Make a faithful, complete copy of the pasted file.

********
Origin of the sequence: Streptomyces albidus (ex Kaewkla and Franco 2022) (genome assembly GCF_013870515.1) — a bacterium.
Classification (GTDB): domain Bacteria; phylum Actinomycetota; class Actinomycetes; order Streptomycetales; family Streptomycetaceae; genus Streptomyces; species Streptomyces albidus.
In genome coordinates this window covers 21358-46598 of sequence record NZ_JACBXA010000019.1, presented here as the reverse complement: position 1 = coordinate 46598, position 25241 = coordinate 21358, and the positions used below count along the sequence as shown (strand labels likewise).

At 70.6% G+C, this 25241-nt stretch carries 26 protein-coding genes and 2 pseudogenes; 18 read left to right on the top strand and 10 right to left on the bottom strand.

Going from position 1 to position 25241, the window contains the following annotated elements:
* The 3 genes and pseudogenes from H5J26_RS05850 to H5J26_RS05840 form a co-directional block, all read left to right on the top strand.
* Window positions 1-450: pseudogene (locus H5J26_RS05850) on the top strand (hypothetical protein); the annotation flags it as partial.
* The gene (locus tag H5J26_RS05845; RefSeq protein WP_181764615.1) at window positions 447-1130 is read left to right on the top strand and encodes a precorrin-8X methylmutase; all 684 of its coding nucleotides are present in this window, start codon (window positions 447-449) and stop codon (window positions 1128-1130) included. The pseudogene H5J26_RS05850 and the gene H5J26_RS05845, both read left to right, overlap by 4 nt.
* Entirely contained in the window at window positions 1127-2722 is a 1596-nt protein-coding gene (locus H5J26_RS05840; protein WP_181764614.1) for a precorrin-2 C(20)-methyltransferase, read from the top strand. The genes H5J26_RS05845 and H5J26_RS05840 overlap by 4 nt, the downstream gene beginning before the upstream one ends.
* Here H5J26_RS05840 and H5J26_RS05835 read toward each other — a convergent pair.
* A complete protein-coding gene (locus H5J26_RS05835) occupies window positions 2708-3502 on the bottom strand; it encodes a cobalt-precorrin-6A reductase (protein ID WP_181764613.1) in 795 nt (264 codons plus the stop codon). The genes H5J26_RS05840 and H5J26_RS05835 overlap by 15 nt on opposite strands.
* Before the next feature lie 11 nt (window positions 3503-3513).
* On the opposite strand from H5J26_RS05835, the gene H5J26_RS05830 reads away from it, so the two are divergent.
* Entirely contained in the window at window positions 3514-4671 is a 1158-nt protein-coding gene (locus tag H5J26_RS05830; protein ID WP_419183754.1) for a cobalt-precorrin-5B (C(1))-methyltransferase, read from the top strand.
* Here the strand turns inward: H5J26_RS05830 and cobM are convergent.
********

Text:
Origin of the sequence: Streptomyces albidus (ex Kaewkla and Franco 2022) (genome assembly GCF_013870515.1) — a bacterium.
Classification (GTDB): domain Bacteria; phylum Actinomycetota; class Actinomycetes; order Streptomycetales; family Streptomycetaceae; genus Streptomyces; species Streptomyces albidus.
In genome coordinates this window covers 21358-46598 of sequence record NZ_JACBXA010000019.1, presented here as the reverse complement: position 1 = coordinate 46598, position 25241 = coordinate 21358, and the positions used below count along the sequence as shown (strand labels likewise).

At 70.6% G+C, this 25241-nt stretch carries 26 protein-coding genes and 2 pseudogenes; 18 read left to right on the top strand and 10 right to left on the bottom strand.

Going from position 1 to position 25241, the window contains the following annotated elements:
* The 3 genes and pseudogenes from H5J26_RS05850 to H5J26_RS05840 form a co-directional block, all read left to right on the top strand.
* Window positions 1-450: pseudogene (locus H5J26_RS05850) on the top strand (hypothetical protein); the annotation flags it as partial.
* The gene (locus tag H5J26_RS05845; RefSeq protein WP_181764615.1) at window positions 447-1130 is read left to right on the top strand and encodes a precorrin-8X methylmutase; all 684 of its coding nucleotides are present in this window, start codon (window positions 447-449) and stop codon (window positions 1128-1130) included. The pseudogene H5J26_RS05850 and the gene H5J26_RS05845, both read left to right, overlap by 4 nt.
* Entirely contained in the window at window positions 1127-2722 is a 1596-nt protein-coding gene (locus H5J26_RS05840; protein WP_181764614.1) for a precorrin-2 C(20)-methyltransferase, read from the top strand. The genes H5J26_RS05845 and H5J26_RS05840 overlap by 4 nt, the downstream gene beginning before the upstream one ends.
* Here H5J26_RS05840 and H5J26_RS05835 read toward each other — a convergent pair.
* A complete protein-coding gene (locus H5J26_RS05835) occupies window positions 2708-3502 on the bottom strand; it encodes a cobalt-precorrin-6A reductase (protein ID WP_181764613.1) in 795 nt (264 codons plus the stop codon). The genes H5J26_RS05840 and H5J26_RS05835 overlap by 15 nt on opposite strands.
* Before the next feature lie 11 nt (window positions 3503-3513).
* On the opposite strand from H5J26_RS05835, the gene H5J26_RS05830 reads away from it, so the two are divergent.
* Entirely contained in the window at window positions 3514-4671 is a 1158-nt protein-coding gene (locus tag H5J26_RS05830; protein ID WP_419183754.1) for a cobalt-precorrin-5B (C(1))-methyltransferase, read from the top strand.
* Here the strand turns inward: H5J26_RS05830 and cobM are convergent.